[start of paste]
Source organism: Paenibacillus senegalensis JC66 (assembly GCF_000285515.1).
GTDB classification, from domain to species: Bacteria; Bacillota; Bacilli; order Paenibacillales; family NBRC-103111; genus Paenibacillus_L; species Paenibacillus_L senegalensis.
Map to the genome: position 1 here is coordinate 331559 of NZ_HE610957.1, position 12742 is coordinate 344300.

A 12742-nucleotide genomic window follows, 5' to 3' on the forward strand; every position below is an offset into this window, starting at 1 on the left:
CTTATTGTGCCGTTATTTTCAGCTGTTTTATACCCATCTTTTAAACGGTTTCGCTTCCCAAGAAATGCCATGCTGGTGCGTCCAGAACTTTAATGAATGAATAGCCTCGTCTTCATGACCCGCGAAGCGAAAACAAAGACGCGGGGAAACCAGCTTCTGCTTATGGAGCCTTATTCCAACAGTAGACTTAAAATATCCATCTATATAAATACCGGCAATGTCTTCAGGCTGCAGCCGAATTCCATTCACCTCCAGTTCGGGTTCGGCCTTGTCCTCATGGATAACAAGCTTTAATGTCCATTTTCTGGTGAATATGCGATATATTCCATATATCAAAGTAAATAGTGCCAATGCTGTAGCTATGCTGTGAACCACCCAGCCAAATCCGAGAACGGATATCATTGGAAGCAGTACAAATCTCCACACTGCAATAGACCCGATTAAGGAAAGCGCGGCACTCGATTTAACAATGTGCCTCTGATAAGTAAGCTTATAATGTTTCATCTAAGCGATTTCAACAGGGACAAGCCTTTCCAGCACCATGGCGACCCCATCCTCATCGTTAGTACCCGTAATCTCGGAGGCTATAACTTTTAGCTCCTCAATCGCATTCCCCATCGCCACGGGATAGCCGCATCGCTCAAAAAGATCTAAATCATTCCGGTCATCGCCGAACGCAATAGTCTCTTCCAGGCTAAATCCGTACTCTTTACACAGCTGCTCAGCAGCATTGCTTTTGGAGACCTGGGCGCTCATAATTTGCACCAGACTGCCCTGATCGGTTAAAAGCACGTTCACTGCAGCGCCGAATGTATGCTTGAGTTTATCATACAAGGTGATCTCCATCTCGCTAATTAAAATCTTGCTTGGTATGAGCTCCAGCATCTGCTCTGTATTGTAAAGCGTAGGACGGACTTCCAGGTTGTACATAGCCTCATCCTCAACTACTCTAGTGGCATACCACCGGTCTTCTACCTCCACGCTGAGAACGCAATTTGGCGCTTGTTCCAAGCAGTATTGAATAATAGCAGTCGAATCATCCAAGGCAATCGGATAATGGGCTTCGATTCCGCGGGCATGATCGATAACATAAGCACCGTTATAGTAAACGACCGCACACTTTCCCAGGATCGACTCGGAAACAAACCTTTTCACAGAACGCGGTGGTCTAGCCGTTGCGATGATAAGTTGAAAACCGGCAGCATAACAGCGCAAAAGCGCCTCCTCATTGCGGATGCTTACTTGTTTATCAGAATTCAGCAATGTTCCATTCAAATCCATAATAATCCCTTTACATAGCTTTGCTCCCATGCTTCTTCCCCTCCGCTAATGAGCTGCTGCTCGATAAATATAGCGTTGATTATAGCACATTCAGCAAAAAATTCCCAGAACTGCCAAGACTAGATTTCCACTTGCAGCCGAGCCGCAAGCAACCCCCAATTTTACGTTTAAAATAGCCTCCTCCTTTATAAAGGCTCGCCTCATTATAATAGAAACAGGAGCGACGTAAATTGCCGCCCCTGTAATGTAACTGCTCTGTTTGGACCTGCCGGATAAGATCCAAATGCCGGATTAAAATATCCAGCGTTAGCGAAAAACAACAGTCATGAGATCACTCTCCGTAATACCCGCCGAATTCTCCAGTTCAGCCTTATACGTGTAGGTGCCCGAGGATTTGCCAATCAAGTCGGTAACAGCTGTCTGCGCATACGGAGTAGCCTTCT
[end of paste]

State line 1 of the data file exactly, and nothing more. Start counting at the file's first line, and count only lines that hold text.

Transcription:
Source organism: Paenibacillus senegalensis JC66 (assembly GCF_000285515.1).